European colonization of the Americas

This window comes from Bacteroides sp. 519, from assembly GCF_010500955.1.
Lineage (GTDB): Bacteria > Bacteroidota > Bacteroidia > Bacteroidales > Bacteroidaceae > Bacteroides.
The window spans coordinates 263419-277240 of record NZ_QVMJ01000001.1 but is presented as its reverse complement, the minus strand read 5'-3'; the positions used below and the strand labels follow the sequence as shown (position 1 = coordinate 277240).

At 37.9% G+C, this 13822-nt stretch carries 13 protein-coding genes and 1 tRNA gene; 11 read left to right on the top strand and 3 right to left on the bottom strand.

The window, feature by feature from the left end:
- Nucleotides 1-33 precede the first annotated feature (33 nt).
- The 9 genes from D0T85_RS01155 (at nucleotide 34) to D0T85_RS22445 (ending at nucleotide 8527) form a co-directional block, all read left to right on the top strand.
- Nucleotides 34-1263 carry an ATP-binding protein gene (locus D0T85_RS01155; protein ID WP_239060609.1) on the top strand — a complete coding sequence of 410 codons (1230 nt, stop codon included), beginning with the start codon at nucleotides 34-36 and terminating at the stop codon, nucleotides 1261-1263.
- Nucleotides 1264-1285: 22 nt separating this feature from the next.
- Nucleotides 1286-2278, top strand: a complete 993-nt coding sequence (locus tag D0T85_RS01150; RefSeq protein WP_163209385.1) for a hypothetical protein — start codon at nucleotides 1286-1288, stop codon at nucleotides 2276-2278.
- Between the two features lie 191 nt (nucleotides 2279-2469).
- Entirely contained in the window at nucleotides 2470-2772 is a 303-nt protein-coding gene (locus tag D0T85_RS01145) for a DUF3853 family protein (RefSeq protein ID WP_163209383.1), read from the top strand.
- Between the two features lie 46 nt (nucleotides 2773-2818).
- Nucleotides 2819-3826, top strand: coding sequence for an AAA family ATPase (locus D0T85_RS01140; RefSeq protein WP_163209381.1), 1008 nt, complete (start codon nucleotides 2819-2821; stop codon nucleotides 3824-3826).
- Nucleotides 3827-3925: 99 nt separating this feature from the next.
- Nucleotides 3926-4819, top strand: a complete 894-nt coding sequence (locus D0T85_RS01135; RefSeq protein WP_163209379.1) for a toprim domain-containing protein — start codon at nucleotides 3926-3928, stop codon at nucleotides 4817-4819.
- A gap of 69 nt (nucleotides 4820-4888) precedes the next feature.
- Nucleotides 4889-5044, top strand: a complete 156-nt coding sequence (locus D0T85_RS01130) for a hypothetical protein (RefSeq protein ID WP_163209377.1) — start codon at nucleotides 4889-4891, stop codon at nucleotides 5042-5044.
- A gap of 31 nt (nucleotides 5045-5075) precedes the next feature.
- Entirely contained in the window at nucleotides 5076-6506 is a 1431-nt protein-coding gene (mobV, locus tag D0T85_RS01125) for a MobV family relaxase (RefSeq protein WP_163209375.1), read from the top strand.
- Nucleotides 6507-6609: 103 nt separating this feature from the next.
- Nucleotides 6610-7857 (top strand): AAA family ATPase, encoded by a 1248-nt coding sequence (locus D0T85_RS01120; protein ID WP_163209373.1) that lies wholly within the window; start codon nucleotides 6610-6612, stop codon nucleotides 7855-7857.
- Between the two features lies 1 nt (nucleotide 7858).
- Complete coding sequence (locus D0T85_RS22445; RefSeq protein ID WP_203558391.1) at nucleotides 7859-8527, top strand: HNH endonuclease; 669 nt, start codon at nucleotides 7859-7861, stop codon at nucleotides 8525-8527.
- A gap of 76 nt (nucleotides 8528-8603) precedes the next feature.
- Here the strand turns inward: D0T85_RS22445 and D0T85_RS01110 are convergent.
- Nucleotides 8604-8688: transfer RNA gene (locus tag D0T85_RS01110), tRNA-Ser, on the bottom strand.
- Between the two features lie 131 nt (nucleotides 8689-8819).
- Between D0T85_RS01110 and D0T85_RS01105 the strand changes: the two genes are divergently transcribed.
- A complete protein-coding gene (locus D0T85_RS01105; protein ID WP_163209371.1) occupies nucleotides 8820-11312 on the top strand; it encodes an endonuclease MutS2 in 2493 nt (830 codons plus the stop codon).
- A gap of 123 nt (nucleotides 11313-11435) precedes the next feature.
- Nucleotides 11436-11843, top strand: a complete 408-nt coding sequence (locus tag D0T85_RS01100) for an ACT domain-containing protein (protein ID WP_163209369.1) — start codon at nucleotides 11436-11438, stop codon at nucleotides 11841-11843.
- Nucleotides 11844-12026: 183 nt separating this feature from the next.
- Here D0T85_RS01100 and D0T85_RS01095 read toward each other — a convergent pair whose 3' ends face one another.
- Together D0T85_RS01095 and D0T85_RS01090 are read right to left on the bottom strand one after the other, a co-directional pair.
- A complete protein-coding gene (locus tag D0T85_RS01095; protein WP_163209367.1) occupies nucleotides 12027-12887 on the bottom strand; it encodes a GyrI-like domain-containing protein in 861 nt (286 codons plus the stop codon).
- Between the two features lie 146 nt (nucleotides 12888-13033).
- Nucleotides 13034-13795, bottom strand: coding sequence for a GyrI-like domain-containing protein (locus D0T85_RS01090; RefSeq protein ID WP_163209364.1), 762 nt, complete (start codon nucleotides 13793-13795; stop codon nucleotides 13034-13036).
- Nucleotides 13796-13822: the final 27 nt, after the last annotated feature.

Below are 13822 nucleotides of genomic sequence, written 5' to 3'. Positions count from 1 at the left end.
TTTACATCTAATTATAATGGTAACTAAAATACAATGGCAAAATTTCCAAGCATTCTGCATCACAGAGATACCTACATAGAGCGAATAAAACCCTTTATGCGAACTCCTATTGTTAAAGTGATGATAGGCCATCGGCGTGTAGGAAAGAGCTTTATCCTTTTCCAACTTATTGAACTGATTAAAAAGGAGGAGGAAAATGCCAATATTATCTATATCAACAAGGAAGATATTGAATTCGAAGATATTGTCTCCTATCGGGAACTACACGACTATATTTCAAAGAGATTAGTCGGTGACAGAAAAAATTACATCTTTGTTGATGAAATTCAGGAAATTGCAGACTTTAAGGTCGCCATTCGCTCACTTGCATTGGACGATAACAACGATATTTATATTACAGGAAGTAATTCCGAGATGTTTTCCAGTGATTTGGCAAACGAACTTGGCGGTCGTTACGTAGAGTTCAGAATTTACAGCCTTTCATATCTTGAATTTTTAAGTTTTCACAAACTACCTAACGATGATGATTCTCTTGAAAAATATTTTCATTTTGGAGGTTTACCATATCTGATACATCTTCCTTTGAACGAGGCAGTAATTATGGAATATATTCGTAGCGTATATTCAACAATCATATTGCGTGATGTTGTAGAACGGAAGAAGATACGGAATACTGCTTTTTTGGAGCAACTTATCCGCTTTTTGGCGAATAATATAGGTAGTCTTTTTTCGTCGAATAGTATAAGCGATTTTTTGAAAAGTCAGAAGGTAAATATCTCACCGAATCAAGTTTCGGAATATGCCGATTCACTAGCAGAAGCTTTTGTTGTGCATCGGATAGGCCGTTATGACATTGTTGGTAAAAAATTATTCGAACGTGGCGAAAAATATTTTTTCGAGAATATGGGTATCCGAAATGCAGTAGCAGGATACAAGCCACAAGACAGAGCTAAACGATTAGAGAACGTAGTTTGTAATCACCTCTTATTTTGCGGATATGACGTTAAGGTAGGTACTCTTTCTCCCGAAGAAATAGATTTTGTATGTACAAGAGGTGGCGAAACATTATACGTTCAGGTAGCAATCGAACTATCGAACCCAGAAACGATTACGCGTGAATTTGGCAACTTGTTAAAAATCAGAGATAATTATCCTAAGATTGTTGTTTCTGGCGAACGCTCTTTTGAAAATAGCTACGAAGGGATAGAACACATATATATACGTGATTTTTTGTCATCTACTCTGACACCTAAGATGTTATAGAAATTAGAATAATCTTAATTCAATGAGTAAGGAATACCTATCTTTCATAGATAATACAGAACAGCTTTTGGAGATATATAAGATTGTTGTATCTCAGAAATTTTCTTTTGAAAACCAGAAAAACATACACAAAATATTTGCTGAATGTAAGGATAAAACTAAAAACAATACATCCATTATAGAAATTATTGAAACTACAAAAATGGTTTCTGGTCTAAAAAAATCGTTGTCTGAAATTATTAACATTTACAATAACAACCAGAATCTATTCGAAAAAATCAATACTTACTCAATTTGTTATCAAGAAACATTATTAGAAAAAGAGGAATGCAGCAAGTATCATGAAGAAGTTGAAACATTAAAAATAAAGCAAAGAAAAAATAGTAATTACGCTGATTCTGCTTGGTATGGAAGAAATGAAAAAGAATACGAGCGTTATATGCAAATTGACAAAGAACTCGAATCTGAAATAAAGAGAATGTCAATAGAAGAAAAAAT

European colonization of the Americas began as early as the 10th century, when Norse sailors explored and settled limited areas on the shores of present-day Greenland and Canada. According to Norse folklore, violent conflicts with the indigenous population ultimately made the Norse abandon those settlements.Extensive European colonization began in 1492, when a Spanish expedition headed by Christopher Columbus sailed west to find a new trade route to the Far East but inadvertently landed in what came to be known to Europeans as the ""New World"". European conquest, large-scale exploration, colonization and industrial development soon followed. Columbus's first two voyages (1492–93) reached the Bahamas and various Caribbean islands, including Hispaniola, Puerto Rico and Cuba. In 1497, sailing from Bristol on behalf of England, John Cabot landed on the North American coast, and a year later, Columbus's third voyage reached the South American coast. As the sponsor of Christopher Columbus's voyages, Spain was the first European power to settle and colonize the largest areas, from North America and the Caribbean to the southern tip of South America. Spanish cities were founded as early as 1496 with Santo Domingo in today's Dominican Republic.Other powers such as France also founded colonies in the Americas: in eastern North America, a number of Caribbean islands, and small coastal parts of South America. Portugal colonized Brazil, tried colonizing of the coasts of present-day Canada, and settled for extended periods on the northwest bank of the River Plate. The Age of Exploration was the beginning of territorial expansion for several European countries. Europe had been preoccupied with internal wars, and was slowly recovering from the loss of population caused by the bubonic plague; thus the rapid rate at which it grew in wealth and power was unforeseeable in the early 15th century.Eventually, the entire Western Hemisphere came under the ostensible control of European governments, leading to profound changes to its landscape, population, and plant and animal life. In the 19th century alone over 50 million people left Europe for the Americas. The post-1492 era is known as the period of the Columbian Exchange, a dramatically widespread exchange of animals, plants, culture, human populations (including slaves), communicable disease, and ideas between the American and Afro-Eurasian hemispheres following Columbus's voyages to the Americas.